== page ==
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    There is certainly truth in this. Dillman got a lot of his early pressure point training under Seiyu Oyata. I don't think there are many who would disagree that training under Master Oyata is good. Sadly, he took that training and jumped right off the end of the dock into Fantasy Land.
     
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  8. oftheherd1

    oftheherd1 Senior Master

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    I simply don't understand you people! I do what Dillman does routinely. Pressure points, pressure points, pressure points!

    Usually just as the line of former students begins advancing while yelling charlatan, and waving their signs wildly while I frantically motion at them to fall down, is where I wake up.

    Why do you not believe me? :( :) :D
     
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  9. JR 137

    JR 137 Senior Master

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    The extent of Dillman’s training with Oyata is a subject of debate. Reading the little bit out there that’s got some depth to it tells me Dillman attended a few seminars and a little bit more informal training. I don’t think neither Dillman nor Oyata have claimed extensive training. According to one of Dillman’s books and/or training videos from back in the day, he said Oyata gave him a pressure point diagram and Dillman didn’t pay much attention to it until later on. I think he had an “aha” moment and went back to it. I remember Dillman specifically saying somewhere that he had trouble getting the pressure points to work beyond a superficial way until he started applying Wally Jay’s Small Circle Jujitsu principles to them.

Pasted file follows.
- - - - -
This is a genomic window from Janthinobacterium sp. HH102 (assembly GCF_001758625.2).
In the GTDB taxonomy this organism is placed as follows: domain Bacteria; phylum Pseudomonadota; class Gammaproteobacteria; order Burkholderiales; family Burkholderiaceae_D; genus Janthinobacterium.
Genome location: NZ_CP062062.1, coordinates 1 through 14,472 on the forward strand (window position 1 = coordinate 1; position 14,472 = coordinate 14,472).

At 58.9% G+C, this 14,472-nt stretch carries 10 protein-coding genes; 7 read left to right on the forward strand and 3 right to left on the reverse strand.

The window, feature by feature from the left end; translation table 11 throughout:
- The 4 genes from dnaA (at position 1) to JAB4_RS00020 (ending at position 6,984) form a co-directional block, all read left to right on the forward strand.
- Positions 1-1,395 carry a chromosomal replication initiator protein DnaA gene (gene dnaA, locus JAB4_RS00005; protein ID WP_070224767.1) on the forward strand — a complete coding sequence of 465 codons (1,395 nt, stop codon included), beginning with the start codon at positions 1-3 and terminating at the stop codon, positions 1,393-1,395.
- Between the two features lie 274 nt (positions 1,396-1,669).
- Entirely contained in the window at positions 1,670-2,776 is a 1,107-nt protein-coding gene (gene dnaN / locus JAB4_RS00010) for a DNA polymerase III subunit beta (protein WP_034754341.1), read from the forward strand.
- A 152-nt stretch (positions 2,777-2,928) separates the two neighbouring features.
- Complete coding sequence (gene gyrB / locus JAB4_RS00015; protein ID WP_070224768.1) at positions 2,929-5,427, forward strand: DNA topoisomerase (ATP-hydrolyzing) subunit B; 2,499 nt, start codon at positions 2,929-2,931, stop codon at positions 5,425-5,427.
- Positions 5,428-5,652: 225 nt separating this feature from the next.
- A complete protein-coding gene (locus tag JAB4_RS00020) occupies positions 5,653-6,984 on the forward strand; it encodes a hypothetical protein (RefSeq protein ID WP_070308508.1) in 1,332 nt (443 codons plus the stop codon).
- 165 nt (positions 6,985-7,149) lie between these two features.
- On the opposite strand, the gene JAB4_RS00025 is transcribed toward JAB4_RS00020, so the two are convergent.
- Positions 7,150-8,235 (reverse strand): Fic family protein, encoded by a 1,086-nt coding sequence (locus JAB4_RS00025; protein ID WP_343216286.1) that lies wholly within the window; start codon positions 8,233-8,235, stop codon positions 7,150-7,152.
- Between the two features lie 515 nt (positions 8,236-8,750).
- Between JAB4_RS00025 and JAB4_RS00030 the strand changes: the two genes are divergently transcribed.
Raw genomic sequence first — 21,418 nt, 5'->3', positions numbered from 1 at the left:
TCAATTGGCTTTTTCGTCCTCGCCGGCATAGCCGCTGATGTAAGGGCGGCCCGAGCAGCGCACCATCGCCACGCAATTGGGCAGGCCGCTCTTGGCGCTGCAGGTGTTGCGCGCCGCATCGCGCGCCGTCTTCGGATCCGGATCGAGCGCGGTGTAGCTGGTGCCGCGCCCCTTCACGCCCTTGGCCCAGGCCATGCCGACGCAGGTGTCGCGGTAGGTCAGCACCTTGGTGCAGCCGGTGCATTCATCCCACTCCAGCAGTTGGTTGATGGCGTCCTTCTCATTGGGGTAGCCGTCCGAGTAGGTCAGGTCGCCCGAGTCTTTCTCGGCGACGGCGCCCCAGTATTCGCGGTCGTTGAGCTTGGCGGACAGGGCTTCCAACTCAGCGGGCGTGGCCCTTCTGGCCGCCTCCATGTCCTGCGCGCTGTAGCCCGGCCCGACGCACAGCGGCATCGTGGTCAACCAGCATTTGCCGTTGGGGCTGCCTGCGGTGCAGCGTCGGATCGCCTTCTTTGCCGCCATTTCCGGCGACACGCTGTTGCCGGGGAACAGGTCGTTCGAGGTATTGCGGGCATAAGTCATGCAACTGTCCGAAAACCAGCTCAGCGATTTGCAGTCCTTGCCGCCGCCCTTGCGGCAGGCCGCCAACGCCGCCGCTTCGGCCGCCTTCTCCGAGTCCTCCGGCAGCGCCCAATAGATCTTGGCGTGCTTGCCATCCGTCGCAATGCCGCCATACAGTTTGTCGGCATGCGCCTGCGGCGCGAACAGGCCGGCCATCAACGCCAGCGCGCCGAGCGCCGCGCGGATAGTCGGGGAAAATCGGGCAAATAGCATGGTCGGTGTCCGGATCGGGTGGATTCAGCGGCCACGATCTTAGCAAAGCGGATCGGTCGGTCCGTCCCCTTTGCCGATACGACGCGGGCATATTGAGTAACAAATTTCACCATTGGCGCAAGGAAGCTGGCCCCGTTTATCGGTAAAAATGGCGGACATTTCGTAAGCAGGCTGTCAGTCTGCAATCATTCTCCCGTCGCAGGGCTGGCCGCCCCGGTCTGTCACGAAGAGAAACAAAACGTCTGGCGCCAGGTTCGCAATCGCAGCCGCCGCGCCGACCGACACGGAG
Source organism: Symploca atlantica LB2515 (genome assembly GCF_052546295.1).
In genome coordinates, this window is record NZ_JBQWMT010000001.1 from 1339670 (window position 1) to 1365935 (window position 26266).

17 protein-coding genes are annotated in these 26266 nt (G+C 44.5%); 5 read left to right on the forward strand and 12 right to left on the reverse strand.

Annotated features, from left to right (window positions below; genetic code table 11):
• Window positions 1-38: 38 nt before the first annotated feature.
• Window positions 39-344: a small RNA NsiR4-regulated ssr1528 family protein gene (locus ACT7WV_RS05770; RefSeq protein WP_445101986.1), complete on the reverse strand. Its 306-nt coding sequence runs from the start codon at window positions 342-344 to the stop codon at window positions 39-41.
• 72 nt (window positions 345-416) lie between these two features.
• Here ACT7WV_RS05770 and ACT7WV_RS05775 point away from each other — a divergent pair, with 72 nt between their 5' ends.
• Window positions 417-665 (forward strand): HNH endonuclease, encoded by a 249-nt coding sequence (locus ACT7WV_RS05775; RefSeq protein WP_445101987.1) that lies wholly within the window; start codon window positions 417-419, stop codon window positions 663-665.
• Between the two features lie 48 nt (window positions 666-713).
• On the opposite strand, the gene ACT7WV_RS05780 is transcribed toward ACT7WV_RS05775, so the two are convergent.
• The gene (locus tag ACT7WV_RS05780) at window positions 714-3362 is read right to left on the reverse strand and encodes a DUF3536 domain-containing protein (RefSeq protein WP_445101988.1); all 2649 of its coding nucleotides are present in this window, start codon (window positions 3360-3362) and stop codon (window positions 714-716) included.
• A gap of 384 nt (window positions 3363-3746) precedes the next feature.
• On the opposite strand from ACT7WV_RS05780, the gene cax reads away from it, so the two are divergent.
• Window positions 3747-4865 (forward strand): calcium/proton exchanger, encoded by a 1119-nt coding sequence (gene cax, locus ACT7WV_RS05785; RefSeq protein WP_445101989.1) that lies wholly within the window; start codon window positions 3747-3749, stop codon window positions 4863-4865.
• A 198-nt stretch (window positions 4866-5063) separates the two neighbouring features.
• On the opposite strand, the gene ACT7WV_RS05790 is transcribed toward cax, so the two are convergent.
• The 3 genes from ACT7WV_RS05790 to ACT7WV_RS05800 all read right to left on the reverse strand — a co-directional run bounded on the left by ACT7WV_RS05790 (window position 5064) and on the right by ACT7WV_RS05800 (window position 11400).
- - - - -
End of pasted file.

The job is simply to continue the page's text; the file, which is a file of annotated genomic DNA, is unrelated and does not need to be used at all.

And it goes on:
With everything Dillman says, it needs at least a softball sized grain of salt. One think I’m pretty certain of is that Oyata changed the name of his system from Ryu Kyu Kempo to RyeTe Renmei to distance himself from Dillman and co.’s nonsense, among a few other things.
     
  10. Dirty Dog

    Dirty Dog MT Senior Moderator Staff Member

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    I don't know how MUCH training Dillman claims to have had from Master Oyata, just that he does claim it. And frankly I don't care about that bozo enough to spend the time to research it. It's entirely possible that I have as much training time with Master Oyata as Dillman, having attended a couple seminars. I certainly don't consider myself a student of his, however.
    I do know that you're correct about Master Oyata changing the name of his system to escape association with Dillman.
     
  11. JR 137

    JR 137 Senior Master

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    I don’t care much about Dillman either. I’ve just got this stupid photographic-like memory for random worthless trivia.

    Speaking of Oyata...
    I trained under one of his students for 3 months a while back. I LOVED Oyata’s system. I never met Oyata, but Oyata frequently visited the sensei I trained under’s dojo. I remember I was there one night and the guys were saying it was too bad I wasn’t there the night before because Taika randomly dropped in and taught class. I’d have loved to keep training there, but a job change put the dojo about an hour away and my new work hours didn’t line up with the schedule.

    Aside from the kata and bunkai based curriculum, my favorite part was the “Bogu kumite.” We’d put on kendo armor and spar pretty much all out. It was a great balance of hitting really hard, yet being adequately protected. And just because we had kendo armor on doesn’t mean it didn’t hurt. Take a sidekick to the chest, and you’d easily get the wind knocked out of you. You wouldn’t break a rib though (under most circumstances).

    Sorry for the rambling. Sidetrack through memory lane :)